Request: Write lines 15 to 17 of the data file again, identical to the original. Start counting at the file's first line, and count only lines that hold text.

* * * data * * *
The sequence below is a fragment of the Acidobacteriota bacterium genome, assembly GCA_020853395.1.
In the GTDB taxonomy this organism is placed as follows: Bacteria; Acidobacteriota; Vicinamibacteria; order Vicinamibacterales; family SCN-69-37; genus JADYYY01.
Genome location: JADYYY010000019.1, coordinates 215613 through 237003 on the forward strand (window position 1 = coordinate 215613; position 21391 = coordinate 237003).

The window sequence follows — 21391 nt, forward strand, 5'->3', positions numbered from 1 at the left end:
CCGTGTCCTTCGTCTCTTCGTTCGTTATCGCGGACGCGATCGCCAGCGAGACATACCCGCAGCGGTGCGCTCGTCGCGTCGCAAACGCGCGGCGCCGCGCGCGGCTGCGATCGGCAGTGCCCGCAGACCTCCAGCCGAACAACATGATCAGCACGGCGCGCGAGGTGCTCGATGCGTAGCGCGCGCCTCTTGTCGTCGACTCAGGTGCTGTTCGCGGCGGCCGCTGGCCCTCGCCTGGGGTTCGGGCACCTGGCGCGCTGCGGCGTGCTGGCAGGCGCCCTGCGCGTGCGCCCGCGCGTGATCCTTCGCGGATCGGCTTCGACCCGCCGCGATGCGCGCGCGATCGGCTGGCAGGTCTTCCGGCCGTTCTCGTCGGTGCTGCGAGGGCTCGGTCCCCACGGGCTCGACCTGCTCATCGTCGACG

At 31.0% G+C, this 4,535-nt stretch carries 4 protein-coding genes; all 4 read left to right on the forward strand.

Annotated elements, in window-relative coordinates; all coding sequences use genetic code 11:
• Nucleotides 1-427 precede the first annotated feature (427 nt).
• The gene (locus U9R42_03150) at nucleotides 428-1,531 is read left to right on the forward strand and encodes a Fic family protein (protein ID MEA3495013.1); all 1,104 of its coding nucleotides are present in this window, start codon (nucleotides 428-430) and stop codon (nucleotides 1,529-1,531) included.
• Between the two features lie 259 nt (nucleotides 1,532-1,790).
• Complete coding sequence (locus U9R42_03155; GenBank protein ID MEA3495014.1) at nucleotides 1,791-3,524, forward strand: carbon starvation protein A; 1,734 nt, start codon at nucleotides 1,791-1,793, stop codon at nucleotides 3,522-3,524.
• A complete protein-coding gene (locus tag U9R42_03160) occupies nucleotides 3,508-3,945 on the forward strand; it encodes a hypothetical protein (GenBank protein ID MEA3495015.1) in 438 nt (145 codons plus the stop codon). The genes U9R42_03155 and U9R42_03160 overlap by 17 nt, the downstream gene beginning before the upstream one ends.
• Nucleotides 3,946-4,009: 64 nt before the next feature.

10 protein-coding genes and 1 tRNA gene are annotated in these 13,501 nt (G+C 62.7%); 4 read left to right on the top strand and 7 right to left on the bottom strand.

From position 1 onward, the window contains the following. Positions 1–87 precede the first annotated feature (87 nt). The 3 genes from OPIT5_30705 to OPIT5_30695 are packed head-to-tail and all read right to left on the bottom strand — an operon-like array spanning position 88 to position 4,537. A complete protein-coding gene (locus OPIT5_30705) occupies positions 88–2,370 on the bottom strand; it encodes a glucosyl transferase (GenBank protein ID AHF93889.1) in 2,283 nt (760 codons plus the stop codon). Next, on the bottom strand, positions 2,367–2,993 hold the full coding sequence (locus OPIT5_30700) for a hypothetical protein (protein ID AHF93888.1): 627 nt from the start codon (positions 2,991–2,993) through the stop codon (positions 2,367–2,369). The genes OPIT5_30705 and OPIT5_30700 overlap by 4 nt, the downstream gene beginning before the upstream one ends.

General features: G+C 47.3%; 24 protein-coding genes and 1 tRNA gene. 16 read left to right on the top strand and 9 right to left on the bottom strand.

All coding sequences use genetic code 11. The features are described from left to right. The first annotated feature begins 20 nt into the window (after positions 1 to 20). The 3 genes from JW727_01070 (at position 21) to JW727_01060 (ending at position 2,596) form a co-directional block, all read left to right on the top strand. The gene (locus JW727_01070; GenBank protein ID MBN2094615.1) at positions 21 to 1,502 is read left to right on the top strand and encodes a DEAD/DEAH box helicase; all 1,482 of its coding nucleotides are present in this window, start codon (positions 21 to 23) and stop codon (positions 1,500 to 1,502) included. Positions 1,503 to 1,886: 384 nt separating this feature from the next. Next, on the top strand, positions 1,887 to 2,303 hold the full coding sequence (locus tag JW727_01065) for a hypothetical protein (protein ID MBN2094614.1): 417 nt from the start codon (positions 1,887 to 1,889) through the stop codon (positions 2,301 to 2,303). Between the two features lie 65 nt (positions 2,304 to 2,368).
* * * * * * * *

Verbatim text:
From position 1 onward, the window contains the following. Positions 1–87 precede the first annotated feature (87 nt). The 3 genes from OPIT5_30705 to OPIT5_30695 are packed head-to-tail and all read right to left on the bottom strand — an operon-like array spanning position 88 to position 4,537. A complete protein-coding gene (locus OPIT5_30705) occupies positions 88–2,370 on the bottom strand; it encodes a glucosyl transferase (GenBank protein ID AHF93889.1) in 2,283 nt (760 codons plus the stop codon). Next, on the bottom strand, positions 2,367–2,993 hold the full coding sequence (locus OPIT5_30700) for a hypothetical protein (protein ID AHF93888.1): 627 nt from the start codon (positions 2,991–2,993) through the stop codon (positions 2,367–2,369). The genes OPIT5_30705 and OPIT5_30700 overlap by 4 nt, the downstream gene beginning before the upstream one ends.

General features: G+C 47.3%; 24 protein-coding genes and 1 tRNA gene. 16 read left to right on the top strand and 9 right to left on the bottom strand.

All coding sequences use genetic code 11. The features are described from left to right. The first annotated feature begins 20 nt into the window (after positions 1 to 20). The 3 genes from JW727_01070 (at position 21) to JW727_01060 (ending at position 2,596) form a co-directional block, all read left to right on the top strand. The gene (locus JW727_01070; GenBank protein ID MBN2094615.1) at positions 21 to 1,502 is read left to right on the top strand and encodes a DEAD/DEAH box helicase; all 1,482 of its coding nucleotides are present in this window, start codon (positions 21 to 23) and stop codon (positions 1,500 to 1,502) included. Positions 1,503 to 1,886: 384 nt separating this feature from the next. Next, on the top strand, positions 1,887 to 2,303 hold the full coding sequence (locus tag JW727_01065) for a hypothetical protein (protein ID MBN2094614.1): 417 nt from the start codon (positions 1,887 to 1,889) through the stop codon (positions 2,301 to 2,303). Between the two features lie 65 nt (positions 2,304 to 2,368).